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Quincy Acy may find himself on the outside looking in

It may be tough for Quincy Acy to break into the Mavs’ rotation but he deserves a shot.

NBA: Dallas Mavericks-Media Day Jerome Miron-USA TODAY Sports

The Dallas Mavericks brought in Quincy Acy, a Mesquite native, this summer to secure their depth at power forward. Throughout his career, Acy, a journeyman up to this point, has made a name for himself with high energy, physical play. That’s exactly what the team hopes to get out of him in the coming season. However, it’s uncertain just how much playing time Acy will see in Dallas.

Main Question: Where does Acy fit into the Mavs’ rotation?

Looking at the Mavs’ roster, it’s kind of easy to assume that Acy will be no higher than the 10th man. Dallas is loaded with guards and Acy’s role as a limited-minutes stretch four minimizes his on-court potential. That’s not to say that he couldn’t make an impact.

What might make or break Acy’s role on the team will be his ability to knock down shots along the perimeter. It may come as a surprise to some that Acy is actually a decent 3-point shooter. He’s connected at a clip of 33.3 percent for his career and shot 38.8 percent with the Sacramento Kings last season.

While his percentages are good, his shot sample size is small. Last season he only attempted 49 threes. That breaks down to 2.7 attempts per 100 possessions. If Acy sees minutes playing with either Dirk Nowitzki and Andrew Bogut on the floor, their gravity should open up more outside attempts for everyone. He’ll just need to knock them down.

However, even if he is knocking down shots, he still might not crack the permanent rotation. After the starting five, you have to imagine that J.J. Barea, Devin Harris, Justin Anderson, Dwight Powell, and Seth Curry will all be in front of him. That leaves him with limited opportunities.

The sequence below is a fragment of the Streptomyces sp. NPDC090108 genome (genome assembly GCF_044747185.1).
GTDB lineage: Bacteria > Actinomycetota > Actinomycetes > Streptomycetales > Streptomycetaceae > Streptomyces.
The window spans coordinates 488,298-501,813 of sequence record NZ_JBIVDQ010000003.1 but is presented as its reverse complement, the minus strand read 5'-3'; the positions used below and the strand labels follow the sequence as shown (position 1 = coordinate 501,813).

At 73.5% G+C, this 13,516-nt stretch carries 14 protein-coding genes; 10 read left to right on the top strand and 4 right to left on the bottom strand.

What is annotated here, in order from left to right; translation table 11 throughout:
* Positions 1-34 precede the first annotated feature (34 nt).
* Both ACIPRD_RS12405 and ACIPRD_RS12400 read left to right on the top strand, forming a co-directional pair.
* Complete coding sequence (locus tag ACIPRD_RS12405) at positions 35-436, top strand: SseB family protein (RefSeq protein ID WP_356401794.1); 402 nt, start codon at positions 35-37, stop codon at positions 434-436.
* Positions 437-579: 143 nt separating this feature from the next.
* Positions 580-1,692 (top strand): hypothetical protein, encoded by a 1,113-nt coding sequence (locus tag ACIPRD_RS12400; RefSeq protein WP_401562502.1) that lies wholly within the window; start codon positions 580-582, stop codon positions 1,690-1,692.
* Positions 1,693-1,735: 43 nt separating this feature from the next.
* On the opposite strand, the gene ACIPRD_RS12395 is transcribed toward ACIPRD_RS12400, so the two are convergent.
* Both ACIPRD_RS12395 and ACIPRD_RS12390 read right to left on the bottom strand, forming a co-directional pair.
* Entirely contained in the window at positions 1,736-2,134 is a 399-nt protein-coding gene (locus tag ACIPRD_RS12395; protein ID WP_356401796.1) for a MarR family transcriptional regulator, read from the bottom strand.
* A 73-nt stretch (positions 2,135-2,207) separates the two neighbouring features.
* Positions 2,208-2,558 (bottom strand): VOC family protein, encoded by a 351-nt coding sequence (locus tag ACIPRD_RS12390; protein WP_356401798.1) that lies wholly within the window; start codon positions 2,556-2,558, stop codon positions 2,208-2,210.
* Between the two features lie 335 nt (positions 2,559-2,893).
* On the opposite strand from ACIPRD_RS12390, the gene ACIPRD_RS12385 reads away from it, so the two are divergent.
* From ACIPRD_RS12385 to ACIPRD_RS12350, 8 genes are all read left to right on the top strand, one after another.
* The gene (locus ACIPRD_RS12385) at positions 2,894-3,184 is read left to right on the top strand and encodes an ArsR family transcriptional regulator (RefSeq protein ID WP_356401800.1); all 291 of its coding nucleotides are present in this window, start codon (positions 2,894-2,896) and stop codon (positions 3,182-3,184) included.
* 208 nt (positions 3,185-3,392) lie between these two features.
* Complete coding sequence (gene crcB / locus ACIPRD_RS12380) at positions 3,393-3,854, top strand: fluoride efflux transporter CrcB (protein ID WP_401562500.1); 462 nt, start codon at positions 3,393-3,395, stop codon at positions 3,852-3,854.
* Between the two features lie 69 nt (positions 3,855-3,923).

Best case scenario

I think the best scenario for Acy will be something similar to his production while he was with the New York Knicks two seasons ago and the Kings last season. While on the Knicks, he averaged 5.9 points per game, 4.4 rebounds, and one assist in about 19 minutes. He played five fewer minutes with the Kings but significantly shot the ball better with an effective field goal percentage of 60.

Another thing that Acy has going for him is his ability to defend multiple positions. He can guard both forward spots and could probably play center in a small ball lineup if called upon. It’s this versatility that could be the x-factor in whether Acy sees minutes if his shot isn’t as productive as it once was.

If he can replicate his production from the past two years, then he’ll certainly play a major role on the team. He won’t play every game but if he appears in 60 to 70 games and averages about 15 minutes then he’ll have had a successful season.

Worst case scenario

The worst case is that Acy finds himself on the outside looking in. I already mentioned the number of players who are likely in front of him on the bench. Because of them, there might not be enough minutes to go around for Acy this season. If that’s the case, then it’s not inconceivable that he plays for less than 10 minutes per game, which would severely hamper his output, rendering him little more than a body.

Acy is good enough to help the Mavericks compete and win now. He just needs to find his place in the rotation.